This section of the website will be formed from the diary I keep for my own portfolio and learning needs as I develop as a Trainee Advanced Clinical Practitioner. I will add all the resources I come across to help me in my learning and hopefully you can benefit too.
Worked with senior advanced clinical practitioner.
Really enjoyable day. Was asked to take histories from and assess to patients who presented to the Department.
First patient was a gentleman who presented with epigastric pain which he had initially described as chest pain. He had had a history of heart attacks in the past and one of the things which came out of the history taking session was that he had increased his dosage of aspirin to 150 mg per day without advice from his doctor.
The learning point from this encounter was to ensure that I am clear on the timelines of the presenting complaint. It became clear that the epigastric pain had started after he had increased his dosage of aspirin. We did take an ECG which proved unremarkable and the rest of the examination pointed towards this merely being a gastritis and there was no indication for any further treatment other than advice
The next patient was a lady who presented with chest and shoulder pain. The main learning point from this particular encounter from me was that I was probably far too focused on the cardiac aspect of her symptoms. From the history taking I was not particularly concerned that this was a cardiac problem, however I probably failed to explore the possible musculoskeletal issue that she may have had.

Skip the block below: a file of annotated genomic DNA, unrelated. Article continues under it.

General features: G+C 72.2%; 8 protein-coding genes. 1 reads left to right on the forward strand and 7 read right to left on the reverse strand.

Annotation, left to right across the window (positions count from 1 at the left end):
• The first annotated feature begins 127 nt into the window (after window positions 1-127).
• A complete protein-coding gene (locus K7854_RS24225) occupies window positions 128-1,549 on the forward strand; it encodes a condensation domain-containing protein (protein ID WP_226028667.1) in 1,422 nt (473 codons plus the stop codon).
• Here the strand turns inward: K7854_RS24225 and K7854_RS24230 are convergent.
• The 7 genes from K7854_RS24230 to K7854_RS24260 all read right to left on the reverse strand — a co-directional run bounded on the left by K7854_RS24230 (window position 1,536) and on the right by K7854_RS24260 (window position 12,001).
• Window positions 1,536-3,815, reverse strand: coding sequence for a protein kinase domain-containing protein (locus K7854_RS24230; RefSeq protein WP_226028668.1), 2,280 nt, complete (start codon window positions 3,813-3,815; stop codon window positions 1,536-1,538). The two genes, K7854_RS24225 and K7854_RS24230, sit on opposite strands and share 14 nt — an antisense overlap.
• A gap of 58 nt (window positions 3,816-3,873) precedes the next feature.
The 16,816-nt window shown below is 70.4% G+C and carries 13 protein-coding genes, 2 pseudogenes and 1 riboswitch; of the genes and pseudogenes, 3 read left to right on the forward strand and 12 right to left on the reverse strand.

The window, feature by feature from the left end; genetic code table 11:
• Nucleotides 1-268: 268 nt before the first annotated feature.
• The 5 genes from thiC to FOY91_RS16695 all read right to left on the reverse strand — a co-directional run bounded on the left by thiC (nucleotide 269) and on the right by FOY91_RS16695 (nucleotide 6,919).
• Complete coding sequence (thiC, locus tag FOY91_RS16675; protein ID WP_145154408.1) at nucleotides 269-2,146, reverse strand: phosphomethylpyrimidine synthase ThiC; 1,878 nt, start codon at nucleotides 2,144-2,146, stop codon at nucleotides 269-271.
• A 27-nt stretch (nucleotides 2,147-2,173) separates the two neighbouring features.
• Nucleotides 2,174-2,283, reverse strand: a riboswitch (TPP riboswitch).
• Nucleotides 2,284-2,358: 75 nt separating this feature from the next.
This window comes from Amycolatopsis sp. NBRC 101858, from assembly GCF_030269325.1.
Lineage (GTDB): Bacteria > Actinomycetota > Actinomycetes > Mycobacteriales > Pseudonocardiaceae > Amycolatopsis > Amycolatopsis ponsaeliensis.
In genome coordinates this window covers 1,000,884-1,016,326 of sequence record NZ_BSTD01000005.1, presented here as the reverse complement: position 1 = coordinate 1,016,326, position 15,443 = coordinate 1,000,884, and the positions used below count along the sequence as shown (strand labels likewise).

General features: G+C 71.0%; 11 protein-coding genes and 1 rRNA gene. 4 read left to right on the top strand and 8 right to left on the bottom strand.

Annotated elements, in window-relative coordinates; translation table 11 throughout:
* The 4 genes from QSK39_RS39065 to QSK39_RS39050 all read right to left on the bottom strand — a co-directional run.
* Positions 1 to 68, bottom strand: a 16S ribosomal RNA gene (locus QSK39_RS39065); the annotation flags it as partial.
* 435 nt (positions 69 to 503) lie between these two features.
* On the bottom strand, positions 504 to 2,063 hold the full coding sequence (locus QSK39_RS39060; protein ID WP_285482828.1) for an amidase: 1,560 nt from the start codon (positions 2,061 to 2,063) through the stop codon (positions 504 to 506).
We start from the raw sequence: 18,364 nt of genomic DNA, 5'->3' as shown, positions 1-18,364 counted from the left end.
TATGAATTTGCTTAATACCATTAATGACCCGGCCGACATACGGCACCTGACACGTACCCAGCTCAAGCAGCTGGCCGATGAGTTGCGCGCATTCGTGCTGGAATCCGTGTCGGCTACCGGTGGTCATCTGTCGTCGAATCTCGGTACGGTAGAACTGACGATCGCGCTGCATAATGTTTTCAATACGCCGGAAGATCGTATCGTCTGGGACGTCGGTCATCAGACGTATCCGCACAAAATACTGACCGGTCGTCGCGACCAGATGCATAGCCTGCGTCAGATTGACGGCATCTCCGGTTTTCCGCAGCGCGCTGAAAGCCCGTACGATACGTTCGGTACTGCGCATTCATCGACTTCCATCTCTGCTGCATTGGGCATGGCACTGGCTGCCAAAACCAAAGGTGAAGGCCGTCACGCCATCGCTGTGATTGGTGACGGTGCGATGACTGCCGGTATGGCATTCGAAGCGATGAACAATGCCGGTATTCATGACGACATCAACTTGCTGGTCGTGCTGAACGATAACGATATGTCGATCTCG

The advanced clinical practitioner who then went on to examine her focused more on the musculoskeletal and as a consequence we initially believed that this to be the cause of her pain. An ECG was done which was not concerning and we also did a chest x-ray. The heart shape on the chest x-ray was potentially globular and consequently we referred her to the medical team for further review.
“Globular heart” means a spherical cardiac silhouette, usually greatly enlarged and lacking the detailed outline of the right and left atria and apex. Characteristic of pericardial effusion and cardiomyopathy.
Pericardial effusion (“fluid around the heart”) is an abnormal accumulation of fluid in the pericardial cavity.
Cardiomyopathy is a weakening of the heart muscle or a change in heart muscle structure. It is often associated with inadequate heart pumping or other heart function problems.”